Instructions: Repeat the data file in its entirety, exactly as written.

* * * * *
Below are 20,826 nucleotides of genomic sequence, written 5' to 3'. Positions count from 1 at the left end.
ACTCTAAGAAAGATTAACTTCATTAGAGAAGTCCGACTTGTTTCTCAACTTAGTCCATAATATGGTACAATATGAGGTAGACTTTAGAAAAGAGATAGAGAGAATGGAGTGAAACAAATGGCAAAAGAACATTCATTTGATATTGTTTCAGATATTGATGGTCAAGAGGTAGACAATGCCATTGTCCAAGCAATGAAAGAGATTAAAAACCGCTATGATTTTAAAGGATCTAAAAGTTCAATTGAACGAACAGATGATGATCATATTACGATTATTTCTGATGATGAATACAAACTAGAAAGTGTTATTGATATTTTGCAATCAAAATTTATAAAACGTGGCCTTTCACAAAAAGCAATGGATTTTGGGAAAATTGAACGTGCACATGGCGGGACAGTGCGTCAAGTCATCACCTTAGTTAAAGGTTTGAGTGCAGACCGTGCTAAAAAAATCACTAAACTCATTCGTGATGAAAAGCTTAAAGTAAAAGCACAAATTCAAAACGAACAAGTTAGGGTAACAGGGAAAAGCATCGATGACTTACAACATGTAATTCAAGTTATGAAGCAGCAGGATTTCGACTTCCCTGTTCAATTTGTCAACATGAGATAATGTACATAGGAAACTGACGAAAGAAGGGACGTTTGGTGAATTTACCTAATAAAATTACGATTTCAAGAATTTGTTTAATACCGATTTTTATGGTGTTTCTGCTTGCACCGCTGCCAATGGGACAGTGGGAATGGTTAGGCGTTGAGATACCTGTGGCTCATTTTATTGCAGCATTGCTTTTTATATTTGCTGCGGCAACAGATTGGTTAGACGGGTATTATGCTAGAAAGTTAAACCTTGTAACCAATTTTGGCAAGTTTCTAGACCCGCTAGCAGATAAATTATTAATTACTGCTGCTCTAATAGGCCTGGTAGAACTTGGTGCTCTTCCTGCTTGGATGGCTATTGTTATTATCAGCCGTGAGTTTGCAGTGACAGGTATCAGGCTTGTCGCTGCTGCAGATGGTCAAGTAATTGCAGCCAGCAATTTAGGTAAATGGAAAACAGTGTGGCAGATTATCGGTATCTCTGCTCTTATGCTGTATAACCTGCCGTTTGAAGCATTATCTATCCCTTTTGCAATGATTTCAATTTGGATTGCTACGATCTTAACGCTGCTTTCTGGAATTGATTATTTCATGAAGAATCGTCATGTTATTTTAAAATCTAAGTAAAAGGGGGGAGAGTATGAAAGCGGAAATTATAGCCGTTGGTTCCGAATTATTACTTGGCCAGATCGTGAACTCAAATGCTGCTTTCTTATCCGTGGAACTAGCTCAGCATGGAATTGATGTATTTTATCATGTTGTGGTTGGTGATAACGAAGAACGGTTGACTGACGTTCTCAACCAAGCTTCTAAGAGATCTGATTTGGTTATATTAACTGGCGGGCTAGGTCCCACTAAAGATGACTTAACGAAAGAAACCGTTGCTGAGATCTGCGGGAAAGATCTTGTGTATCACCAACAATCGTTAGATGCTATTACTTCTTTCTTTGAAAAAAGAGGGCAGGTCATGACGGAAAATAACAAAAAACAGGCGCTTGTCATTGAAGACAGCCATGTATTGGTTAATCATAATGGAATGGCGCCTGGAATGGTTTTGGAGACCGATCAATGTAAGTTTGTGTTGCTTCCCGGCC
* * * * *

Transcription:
Below are 20,826 nucleotides of genomic sequence, written 5' to 3'. Positions count from 1 at the left end.
ACTCTAAGAAAGATTAACTTCATTAGAGAAGTCCGACTTGTTTCTCAACTTAGTCCATAATATGGTACAATATGAGGTAGACTTTAGAAAAGAGATAGAGAGAATGGAGTGAAACAAATGGCAAAAGAACATTCATTTGATATTGTTTCAGATATTGATGGTCAAGAGGTAGACAATGCCATTGTCCAAGCAATGAAAGAGATTAAAAACCGCTATGATTTTAAAGGATCTAAAAGTTCAATTGAACGAACAGATGATGATCATATTACGATTATTTCTGATGATGAATACAAACTAGAAAGTGTTATTGATATTTTGCAATCAAAATTTATAAAACGTGGCCTTTCACAAAAAGCAATGGATTTTGGGAAAATTGAACGTGCACATGGCGGGACAGTGCGTCAAGTCATCACCTTAGTTAAAGGTTTGAGTGCAGACCGTGCTAAAAAAATCACTAAACTCATTCGTGATGAAAAGCTTAAAGTAAAAGCACAAATTCAAAACGAACAAGTTAGGGTAACAGGGAAAAGCATCGATGACTTACAACATGTAATTCAAGTTATGAAGCAGCAGGATTTCGACTTCCCTGTTCAATTTGTCAACATGAGATAATGTACATAGGAAACTGACGAAAGAAGGGACGTTTGGTGAATTTACCTAATAAAATTACGATTTCAAGAATTTGTTTAATACCGATTTTTATGGTGTTTCTGCTTGCACCGCTGCCAATGGGACAGTGGGAATGGTTAGGCGTTGAGATACCTGTGGCTCATTTTATTGCAGCATTGCTTTTTATATTTGCTGCGGCAACAGATTGGTTAGACGGGTATTATGCTAGAAAGTTAAACCTTGTAACCAATTTTGGCAAGTTTCTAGACCCGCTAGCAGATAAATTATTAATTACTGCTGCTCTAATAGGCCTGGTAGAACTTGGTGCTCTTCCTGCTTGGATGGCTATTGTTATTATCAGCCGTGAGTTTGCAGTGACAGGTATCAGGCTTGTCGCTGCTGCAGATGGTCAAGTAATTGCAGCCAGCAATTTAGGTAAATGGAAAACAGTGTGGCAGATTATCGGTATCTCTGCTCTTATGCTGTATAACCTGCCGTTTGAAGCATTATCTATCCCTTTTGCAATGATTTCAATTTGGATTGCTACGATCTTAACGCTGCTTTCTGGAATTGATTATTTCATGAAGAATCGTCATGTTATTTTAAAATCTAAGTAAAAGGGGGGAGAGTATGAAAGCGGAAATTATAGCCGTTGGTTCCGAATTATTACTTGGCCAGATCGTGAACTCAAATGCTGCTTTCTTATCCGTGGAACTAGCTCAGCATGGAATTGATGTATTTTATCATGTTGTGGTTGGTGATAACGAAGAACGGTTGACTGACGTTCTCAACCAAGCTTCTAAGAGATCTGATTTGGTTATATTAACTGGCGGGCTAGGTCCCACTAAAGATGACTTAACGAAAGAAACCGTTGCTGAGATCTGCGGGAAAGATCTTGTGTATCACCAACAATCGTTAGATGCTATTACTTCTTTCTTTGAAAAAAGAGGGCAGGTCATGACGGAAAATAACAAAAAACAGGCGCTTGTCATTGAAGACAGCCATGTATTGGTTAATCATAATGGAATGGCGCCTGGAATGGTTTTGGAGACCGATCAATGTAAGTTTGTGTTGCTTCCCGGCC